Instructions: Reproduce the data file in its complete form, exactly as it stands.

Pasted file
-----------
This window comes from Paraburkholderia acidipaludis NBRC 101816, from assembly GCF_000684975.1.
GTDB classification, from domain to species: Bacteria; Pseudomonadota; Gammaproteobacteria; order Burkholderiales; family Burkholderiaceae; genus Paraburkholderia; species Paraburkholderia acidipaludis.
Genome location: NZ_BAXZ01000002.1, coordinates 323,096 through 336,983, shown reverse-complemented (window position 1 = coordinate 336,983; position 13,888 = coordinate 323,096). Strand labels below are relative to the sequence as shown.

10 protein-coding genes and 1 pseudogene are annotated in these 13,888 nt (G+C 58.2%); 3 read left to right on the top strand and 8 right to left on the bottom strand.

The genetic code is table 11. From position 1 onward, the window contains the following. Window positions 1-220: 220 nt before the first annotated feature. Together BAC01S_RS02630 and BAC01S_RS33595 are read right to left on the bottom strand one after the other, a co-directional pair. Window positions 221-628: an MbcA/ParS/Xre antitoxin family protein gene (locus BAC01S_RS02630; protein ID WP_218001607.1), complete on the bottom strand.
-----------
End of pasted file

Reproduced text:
This window comes from Paraburkholderia acidipaludis NBRC 101816, from assembly GCF_000684975.1.
GTDB classification, from domain to species: Bacteria; Pseudomonadota; Gammaproteobacteria; order Burkholderiales; family Burkholderiaceae; genus Paraburkholderia; species Paraburkholderia acidipaludis.
Genome location: NZ_BAXZ01000002.1, coordinates 323,096 through 336,983, shown reverse-complemented (window position 1 = coordinate 336,983; position 13,888 = coordinate 323,096). Strand labels below are relative to the sequence as shown.

10 protein-coding genes and 1 pseudogene are annotated in these 13,888 nt (G+C 58.2%); 3 read left to right on the top strand and 8 right to left on the bottom strand.

The genetic code is table 11. From position 1 onward, the window contains the following. Window positions 1-220: 220 nt before the first annotated feature. Together BAC01S_RS02630 and BAC01S_RS33595 are read right to left on the bottom strand one after the other, a co-directional pair. Window positions 221-628: an MbcA/ParS/Xre antitoxin family protein gene (locus BAC01S_RS02630; protein ID WP_218001607.1), complete on the bottom strand.